Layered Embellishments: 12 Stunning Techniques was taught by Faye Cahill, who does cakes that involve a lot of gold and silver. The class covers a lot of techniques that involve gold and silver leaf and metallic paints.
This is a timely topic, since metallics are trendy and decorators are putting metallic paints where they shouldn't be. If it's shiny, be really careful about making sure the paints that you're using are edible. For silver and gold leaf, make sure they're food grade. The gold leaf that you buy at the craft store in the metalwork section are NOT food grade, and that isn't what you should be putting on cakes.
I order my gold leaf from www.lagoldleaf.com. They have an edibles section, and that's what you should use on cakes.
I'll say right off that there's some bad advice about using alcohols in the questions section of this class. She uses everclear as the base for her color washes because its high alcohol content evaporates and doesn't affect the gold very much. Everclear isn't legal everywhere because of the high alcohol content, but that doesn't mean that anything with a high percentage of alcohol is a good substitute. Isopropyl alcohol and methylated spirits that you get at the grocery store are NOT food safe, they're poison. So don't use those on a cake, for pete's sake.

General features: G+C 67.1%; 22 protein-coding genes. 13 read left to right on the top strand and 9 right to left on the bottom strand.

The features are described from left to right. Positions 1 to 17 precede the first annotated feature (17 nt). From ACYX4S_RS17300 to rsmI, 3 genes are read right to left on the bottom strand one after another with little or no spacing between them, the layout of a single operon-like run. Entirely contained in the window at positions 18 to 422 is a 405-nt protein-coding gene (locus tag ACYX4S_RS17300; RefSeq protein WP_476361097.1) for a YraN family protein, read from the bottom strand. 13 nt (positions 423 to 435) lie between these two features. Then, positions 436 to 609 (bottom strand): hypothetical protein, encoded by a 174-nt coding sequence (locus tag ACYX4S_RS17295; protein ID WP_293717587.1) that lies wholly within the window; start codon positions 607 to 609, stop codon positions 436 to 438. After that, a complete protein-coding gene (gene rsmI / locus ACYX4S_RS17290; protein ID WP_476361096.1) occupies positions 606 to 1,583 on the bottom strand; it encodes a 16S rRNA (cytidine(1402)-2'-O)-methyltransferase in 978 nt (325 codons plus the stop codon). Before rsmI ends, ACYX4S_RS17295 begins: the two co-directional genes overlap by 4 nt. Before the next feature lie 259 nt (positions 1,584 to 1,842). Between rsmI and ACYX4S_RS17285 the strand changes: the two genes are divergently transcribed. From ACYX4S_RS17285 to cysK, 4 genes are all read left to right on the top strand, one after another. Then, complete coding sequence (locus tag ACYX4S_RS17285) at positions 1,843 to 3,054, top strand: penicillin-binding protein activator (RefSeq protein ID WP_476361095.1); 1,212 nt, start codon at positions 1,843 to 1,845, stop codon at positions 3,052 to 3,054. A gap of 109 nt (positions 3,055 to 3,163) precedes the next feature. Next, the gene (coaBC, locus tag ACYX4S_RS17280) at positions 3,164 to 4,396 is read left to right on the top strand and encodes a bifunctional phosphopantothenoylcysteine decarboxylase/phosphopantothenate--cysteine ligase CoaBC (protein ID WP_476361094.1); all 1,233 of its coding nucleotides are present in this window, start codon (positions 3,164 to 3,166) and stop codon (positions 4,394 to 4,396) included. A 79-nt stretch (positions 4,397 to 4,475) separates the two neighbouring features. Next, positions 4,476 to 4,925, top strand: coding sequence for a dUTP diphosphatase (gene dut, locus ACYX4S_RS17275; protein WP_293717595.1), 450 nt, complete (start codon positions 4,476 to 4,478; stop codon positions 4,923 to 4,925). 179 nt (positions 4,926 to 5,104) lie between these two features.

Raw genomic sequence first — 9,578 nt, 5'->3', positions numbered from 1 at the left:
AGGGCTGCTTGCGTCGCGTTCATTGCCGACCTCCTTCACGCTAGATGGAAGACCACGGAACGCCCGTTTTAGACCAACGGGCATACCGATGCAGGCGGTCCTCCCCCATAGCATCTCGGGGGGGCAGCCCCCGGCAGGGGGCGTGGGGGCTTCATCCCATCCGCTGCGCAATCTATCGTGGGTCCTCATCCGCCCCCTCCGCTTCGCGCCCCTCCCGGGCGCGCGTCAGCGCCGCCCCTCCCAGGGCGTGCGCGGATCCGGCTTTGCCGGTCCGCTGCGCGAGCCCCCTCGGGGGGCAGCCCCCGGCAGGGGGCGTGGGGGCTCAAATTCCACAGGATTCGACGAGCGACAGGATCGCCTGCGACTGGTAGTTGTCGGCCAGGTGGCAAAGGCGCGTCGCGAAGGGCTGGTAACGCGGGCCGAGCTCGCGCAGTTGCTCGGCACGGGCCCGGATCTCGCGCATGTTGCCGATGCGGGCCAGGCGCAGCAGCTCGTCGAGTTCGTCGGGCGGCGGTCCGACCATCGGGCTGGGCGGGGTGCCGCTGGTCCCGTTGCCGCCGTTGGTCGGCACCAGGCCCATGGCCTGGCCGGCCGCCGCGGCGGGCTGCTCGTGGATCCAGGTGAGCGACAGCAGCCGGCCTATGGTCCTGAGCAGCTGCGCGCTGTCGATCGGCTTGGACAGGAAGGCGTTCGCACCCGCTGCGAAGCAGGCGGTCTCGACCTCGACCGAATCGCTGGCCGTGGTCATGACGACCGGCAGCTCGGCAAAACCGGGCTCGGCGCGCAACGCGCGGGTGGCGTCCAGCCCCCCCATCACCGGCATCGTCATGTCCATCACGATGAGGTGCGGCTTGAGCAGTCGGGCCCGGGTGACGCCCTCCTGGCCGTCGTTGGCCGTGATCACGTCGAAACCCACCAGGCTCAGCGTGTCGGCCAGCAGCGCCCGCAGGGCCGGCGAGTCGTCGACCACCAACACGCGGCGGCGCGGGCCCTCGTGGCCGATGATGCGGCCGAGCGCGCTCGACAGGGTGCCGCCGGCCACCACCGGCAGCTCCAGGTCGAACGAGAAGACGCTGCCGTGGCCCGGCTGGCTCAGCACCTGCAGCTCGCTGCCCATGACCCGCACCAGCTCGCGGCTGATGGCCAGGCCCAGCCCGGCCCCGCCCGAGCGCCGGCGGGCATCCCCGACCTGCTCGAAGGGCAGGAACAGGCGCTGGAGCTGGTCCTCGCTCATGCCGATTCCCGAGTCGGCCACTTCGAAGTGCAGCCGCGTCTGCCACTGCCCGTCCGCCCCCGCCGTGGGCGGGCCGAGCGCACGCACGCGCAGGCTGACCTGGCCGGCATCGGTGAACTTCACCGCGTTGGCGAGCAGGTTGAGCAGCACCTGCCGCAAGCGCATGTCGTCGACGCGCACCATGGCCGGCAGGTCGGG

Just make sure that everything you use is edible and FDA approved and you'll be fine. The brand of gold dust that she uses is Rolkem, which is labelled as edible as a food coloring, but it's from South Africa, so I don't know if it's FDA approved. Just don't use regular gold spray paint to cover a cake. Really.
Now that I've said that, I will comment on the class itself...It was very educational. If you've never used gold leaf before this will show you how in excruciating detail. The only thing that I'd say is that she roughs the surface up to get a specific look to it, and when you apply gold leaf on a normal day that isn't what you want it to look like. But the idea of using color washes over it is really interesting, and it gives you a really pretty effect.
She also goes over things like royal icing piping, painting the metallics on, stencilling and that edible lace junk that I think probably tastes like rubber. I'd pipe it on, but that's me.
There were a lot of tips to pick up in the class, and it will give you some ideas about stretching your skill set a little if you've never worked with gold leaf, and if you have it will make you not be as scared of it once it's on the cake.
My final review:
Skill level: Intermediate at least. A beginner is going to have some trouble.
Equipment you have to have: Edible metal leaf and paints, royal icing, paintbrushes, etc.
Sleep-inducing level: Stock up on your caffeine, this isn't the liveliest of classes. Watching someone paint color washes is pretty deadly.
What it assumes you already know: How to cover a cake with fondant.
Unnecessary Difficulty Level Of Methods Demonstrated: Not much, it's actually not stuff that's super hard to do, it just looks fancy.
Annoying Host Habits: Nothing much but she goes really slow, which makes me antsy.
Level of Helpful Hints Learned: You'll learn something whether or not you've used gold leaf before.
Click here for my Craftsy pattern shop, which has a bunch of freebies in it: A Cake To Remember On Craftsy
Kara Buntin owns A Cake To Remember LLC, online cake supplies at www.acaketoremember.com and www.acaketoremember.etsy.com